I really want to learn this stuff and create my own PLO Solver. A this rate its going to take until rapture.


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PostPosted: Sat Feb 09, 2019 9:48 am 
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spears wrote:
So what reduction in size do you get?

I would say it's about 50% on average, but on rainbow flops for instance there is no reduction at all, which does make sense with the iso algorithm, since I don't think any hand is isomorphic to another on that board.
Maybe Pio uses additional rules like collapsing all non flush turns or something.


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PostPosted: Sat Feb 09, 2019 10:02 am 
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shalako wrote:
I sure wish I knew what you guys where talking about. I have been trying to wrap my head around all this CFR stuff and its just not clicking. I understand board isomorphisms and all that but the rest is way way over my head..

I really want to learn this stuff and create my own PLO Solver. A this rate its going to take until rapture.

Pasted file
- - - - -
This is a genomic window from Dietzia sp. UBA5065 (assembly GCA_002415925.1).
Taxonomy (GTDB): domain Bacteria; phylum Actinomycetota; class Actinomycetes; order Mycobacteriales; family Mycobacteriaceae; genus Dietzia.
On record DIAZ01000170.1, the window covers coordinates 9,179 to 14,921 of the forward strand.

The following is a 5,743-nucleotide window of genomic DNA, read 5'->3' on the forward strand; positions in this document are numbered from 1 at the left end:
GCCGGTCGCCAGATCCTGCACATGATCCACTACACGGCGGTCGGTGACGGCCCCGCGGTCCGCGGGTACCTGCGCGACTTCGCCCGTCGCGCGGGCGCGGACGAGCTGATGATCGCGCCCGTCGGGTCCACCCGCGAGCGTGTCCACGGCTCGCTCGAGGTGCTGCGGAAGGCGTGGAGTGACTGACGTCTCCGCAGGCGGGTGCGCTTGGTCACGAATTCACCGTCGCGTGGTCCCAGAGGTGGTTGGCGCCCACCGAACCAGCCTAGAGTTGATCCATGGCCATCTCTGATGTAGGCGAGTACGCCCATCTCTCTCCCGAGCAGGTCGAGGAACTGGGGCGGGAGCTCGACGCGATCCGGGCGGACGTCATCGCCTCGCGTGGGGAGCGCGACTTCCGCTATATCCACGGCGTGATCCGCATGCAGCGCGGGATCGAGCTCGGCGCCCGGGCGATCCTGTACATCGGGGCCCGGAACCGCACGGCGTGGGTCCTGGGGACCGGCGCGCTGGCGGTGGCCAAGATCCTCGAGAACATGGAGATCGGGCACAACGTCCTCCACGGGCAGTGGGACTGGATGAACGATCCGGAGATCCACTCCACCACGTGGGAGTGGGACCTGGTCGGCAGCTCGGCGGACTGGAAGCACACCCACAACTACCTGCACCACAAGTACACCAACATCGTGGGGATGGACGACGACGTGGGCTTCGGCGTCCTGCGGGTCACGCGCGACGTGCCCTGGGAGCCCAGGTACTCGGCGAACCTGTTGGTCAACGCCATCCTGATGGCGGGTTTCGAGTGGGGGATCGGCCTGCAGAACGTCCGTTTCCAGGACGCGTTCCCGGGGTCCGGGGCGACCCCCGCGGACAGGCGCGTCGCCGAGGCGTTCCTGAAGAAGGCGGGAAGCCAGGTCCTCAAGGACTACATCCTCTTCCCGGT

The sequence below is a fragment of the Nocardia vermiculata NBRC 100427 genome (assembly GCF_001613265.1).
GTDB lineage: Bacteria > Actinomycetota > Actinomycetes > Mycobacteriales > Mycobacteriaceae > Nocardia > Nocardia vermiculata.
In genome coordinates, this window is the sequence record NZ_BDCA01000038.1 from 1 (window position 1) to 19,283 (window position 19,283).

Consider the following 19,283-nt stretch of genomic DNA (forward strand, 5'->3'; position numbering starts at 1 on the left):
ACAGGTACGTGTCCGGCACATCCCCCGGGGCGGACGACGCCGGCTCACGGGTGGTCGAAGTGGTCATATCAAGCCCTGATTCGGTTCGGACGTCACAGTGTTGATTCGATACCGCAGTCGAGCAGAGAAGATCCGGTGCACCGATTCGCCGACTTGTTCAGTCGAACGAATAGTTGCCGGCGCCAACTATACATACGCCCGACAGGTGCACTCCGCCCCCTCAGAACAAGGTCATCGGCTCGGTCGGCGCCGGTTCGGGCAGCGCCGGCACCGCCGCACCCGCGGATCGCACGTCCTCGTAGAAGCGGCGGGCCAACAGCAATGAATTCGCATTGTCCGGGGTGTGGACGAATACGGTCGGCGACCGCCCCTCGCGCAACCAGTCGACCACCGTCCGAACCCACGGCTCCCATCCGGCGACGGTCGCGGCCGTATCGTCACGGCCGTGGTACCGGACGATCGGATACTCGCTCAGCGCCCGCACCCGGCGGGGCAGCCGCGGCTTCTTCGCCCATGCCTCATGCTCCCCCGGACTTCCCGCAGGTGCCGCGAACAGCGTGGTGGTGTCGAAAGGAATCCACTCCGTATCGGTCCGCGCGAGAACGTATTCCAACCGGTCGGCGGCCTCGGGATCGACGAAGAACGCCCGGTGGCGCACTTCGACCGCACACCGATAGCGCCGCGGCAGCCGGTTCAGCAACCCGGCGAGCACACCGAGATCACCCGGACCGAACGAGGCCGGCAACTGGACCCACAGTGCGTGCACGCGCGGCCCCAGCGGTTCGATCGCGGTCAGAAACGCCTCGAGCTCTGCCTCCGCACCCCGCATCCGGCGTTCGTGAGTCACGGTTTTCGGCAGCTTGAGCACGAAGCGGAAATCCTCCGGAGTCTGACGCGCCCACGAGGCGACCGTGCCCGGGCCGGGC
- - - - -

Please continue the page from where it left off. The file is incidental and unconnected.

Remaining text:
The Amax code in the archive helped me understanding CFR.


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PostPosted: Mon Feb 18, 2019 12:16 am 
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I found some Python code and just dived into it. By messing with the code for the last few weeks it has allowed me to understand how it all works and speed up/improve many parts of it. I have no idea why I waited so long to get into this aspect of AI


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PostPosted: Mon Feb 18, 2019 12:51 pm 
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Welcome to the future.


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PostPosted: Mon Feb 18, 2019 3:40 pm 
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Hey,

I am also doing post flop sims starting with presolved preflop ranges. I am using the 1755 isomorphic flops that Pio generates for this. Solving each board individually instead of all 1755 at once is definitely the way to go to keep tree size/ram down to a minimum.

I have yet to modify the ranges/hands for these iso boards but I did write some code for this (a real pain!) on some Pio advisors I have created the last few months. The code was not that great so I need to figure out a better way to do it although it does work.

HontoNiBaka wrote:
I was trying a different approach to solving the game lately, instead of using postflop buckets and solving the whole tree at once I started from a given preflop range and tried to solve each flop individually, like many people do with Pio Solver.
My flop solutions are way bigger, I assume that Pio is using postflop isomorphisms. I tried to run the isomorphism code by K. Waught, which can be found in the Poker Papers subforum, but I didn't have much success with that. Can it be done with that algorithm?
Anyone tried solving postflop separately and has a few tips how to reduce the size?